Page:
SOCE Reduces Suicidality in a New Study
June 24, 2021
by Andrè Van Mol, MD
What if another study came to print asserting that sexual orientation change efforts (SOCE) constituted harmful stressors to sexual minorities? What if a published letter to the editor in the same journal exposed gaping holes in the assessment? What if a reanalysis of the original study “in the strongest representative sample to date of sexual minority persons” revealed polar opposite findings: SOCE “strongly reduces suicidality” and that restrictions on SOCE may “deprive sexual minorities of an important resource for reducing suicidality, putting them at substantially increased suicide risk.” Now that would be something! And these things happened!
Blosnich et al., published a study in June 2020 using cross-sectional data from the Generations survey, providing “1518 nontransgender sexual minority adults.”
They concluded, “Over the lifetime, sexual minorities who experienced SOCE reported a higher prevalence of suicidal ideation and attempts than did sexual minorities who did not experience SOCE.” Their recommendation was that SOCE exposure be minimized and affirming care provided to sexual minorities. But things didn’t look right.
A response letter led by Christopher Rosik (including Paul Sullins, Walter Schumm and me) was also published in the American Journal of Public Health. Three main study flaws were noted. First, the authors lumped adverse childhood events as a total sum, including SOCE as one. Second, they should have considered whether those seeking SOCE did so due to already being more distressed. With no pre-SOCE control for existing suicidality, it was speculative for Blosnich to suggest SOCE caused harm. And third, the Generations study sampled only LGBT-identified individuals—therefore excluding sexual minorities who benefitted from SOCE, thus no longer identifying as LGBT—and used “a single-item measure of SOCE” which was “fraught with validity concerns.” Blosnich and team provided a rebuttal letter I would call dismissive.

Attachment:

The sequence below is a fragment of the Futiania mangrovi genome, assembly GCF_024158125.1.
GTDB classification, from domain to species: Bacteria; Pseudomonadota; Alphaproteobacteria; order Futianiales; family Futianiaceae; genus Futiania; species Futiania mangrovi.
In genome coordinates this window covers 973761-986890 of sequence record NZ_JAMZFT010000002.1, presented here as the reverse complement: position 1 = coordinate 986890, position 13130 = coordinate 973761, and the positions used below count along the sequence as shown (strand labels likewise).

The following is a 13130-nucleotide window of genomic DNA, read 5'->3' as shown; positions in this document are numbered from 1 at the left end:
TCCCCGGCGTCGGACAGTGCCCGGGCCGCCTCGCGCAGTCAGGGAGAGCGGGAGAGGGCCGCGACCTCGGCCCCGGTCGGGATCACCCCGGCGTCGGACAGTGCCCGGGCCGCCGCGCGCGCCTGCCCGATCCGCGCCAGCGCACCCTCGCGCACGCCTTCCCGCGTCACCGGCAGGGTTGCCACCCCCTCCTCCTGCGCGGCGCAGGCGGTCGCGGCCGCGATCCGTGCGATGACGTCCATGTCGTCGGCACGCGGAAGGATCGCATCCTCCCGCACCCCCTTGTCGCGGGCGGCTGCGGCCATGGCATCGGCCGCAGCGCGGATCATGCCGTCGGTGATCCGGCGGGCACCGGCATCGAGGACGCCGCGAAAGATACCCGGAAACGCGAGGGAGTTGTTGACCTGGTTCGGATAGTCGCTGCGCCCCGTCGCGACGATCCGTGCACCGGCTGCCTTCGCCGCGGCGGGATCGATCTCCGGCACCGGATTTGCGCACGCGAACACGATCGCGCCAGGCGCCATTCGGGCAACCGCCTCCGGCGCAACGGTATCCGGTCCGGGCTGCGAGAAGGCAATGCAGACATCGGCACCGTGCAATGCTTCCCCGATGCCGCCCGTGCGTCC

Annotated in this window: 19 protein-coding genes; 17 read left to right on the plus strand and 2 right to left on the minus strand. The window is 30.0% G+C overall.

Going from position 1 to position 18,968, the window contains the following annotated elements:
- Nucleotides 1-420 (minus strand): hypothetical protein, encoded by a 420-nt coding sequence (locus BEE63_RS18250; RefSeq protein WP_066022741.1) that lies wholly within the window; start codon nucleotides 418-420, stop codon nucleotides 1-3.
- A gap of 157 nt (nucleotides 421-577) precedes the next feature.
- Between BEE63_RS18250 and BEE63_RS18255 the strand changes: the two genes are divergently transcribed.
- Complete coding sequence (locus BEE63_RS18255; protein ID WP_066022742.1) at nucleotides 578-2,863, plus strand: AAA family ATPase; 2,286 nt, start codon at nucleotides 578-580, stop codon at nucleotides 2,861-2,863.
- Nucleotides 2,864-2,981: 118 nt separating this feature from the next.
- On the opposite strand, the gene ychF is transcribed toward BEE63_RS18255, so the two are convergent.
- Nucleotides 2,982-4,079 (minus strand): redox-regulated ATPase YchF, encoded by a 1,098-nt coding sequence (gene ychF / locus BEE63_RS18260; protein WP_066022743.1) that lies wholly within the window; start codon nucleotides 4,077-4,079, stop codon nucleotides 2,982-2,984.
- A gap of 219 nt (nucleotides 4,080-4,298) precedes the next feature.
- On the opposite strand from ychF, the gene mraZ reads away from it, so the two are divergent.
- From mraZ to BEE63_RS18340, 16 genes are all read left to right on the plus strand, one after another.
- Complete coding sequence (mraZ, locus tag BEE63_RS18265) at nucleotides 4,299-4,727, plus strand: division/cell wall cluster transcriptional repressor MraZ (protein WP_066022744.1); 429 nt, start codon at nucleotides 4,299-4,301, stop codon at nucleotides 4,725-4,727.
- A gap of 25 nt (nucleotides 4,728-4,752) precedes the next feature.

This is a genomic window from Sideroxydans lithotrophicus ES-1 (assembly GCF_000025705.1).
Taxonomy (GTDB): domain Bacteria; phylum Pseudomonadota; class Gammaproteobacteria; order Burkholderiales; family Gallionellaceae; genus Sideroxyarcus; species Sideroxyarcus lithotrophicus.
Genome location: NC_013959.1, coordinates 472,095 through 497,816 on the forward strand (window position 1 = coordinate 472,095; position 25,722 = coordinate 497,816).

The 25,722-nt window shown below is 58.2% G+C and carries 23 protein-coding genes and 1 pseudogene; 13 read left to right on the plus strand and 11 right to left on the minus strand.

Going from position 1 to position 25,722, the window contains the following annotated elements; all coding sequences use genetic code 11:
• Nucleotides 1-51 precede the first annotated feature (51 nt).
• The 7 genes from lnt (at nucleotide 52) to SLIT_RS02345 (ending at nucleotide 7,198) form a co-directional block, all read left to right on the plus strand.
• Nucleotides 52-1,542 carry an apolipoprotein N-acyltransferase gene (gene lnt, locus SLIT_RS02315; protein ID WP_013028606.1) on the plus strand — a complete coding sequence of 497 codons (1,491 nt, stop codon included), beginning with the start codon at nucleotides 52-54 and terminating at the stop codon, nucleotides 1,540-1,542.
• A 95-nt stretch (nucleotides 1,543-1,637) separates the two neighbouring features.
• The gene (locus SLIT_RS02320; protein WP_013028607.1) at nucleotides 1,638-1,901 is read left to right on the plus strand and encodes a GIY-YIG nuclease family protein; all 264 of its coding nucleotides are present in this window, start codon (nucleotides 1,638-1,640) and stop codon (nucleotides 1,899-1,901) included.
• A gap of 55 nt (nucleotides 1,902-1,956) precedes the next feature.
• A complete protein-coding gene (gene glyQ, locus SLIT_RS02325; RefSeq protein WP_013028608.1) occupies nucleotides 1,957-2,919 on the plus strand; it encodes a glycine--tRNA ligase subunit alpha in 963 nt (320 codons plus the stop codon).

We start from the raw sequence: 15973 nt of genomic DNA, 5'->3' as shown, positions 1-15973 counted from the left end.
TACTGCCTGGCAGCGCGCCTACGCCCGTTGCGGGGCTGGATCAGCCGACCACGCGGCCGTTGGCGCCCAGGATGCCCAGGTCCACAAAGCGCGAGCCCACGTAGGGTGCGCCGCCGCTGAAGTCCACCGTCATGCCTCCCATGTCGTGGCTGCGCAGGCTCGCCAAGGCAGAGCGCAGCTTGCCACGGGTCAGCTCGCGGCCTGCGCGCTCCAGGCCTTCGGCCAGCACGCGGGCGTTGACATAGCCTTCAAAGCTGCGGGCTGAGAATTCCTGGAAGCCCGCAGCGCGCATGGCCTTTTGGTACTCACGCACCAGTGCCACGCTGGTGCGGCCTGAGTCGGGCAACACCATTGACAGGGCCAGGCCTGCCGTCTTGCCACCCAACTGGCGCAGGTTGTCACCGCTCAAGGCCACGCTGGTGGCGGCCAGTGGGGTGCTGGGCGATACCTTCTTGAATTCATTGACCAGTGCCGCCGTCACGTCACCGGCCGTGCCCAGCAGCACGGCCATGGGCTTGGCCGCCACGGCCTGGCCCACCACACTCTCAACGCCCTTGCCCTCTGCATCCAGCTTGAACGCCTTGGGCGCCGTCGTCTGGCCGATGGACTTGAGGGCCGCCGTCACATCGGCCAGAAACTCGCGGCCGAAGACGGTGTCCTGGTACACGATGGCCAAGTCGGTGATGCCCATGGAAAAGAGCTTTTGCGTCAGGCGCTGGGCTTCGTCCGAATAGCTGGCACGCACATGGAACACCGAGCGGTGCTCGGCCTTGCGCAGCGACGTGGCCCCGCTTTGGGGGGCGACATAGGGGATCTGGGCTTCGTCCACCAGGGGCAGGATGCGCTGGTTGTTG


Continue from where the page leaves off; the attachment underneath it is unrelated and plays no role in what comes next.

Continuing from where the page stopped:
Paul Sullins put together a thorough reanalysis of the Generations and Blosnich data, including what was available to Blosnich but left out, “the time order of SOCE and suicidality,” thus controlling for pre-SOCE suicidality. Sullins concluded, “By violating the principle of temporal precedence in scientific inference, i.e., that a cause cannot occur after an effect, Blosnich et al. reversed the correct conclusion in these data.” In fact, “SOCE was not positively associated with any form of suicidality.” SOCE strongly reduced suicidal ideation, planning and attempts, with even stronger effects for adults experiencing SOCE compared with minors doing the same.
Sullins provides a helpful summary of the studies claiming psychological harm from SOCE, including their serious flaws. Older evidence relied on small-sample qualitative studies, none of which actually measured suicidality, settling for inference, with causation from SOCE being “presumptive and speculative.” Cited as modern studies overcoming these limitations were Salway et al. (2020), Ryan et al. (2020), Meanley et al., and Blosnich. Yet despite their improvements, the four shared a critical defect: “each reports an association of SOCE with suicidality as if the former caused the latter, without examining the possibility that the suicidality may have preceded recourse to therapy.” Though Ryan et al. didn’t measure such timing, the other three “all made use of data that could have addressed this question, but chose not to do so.”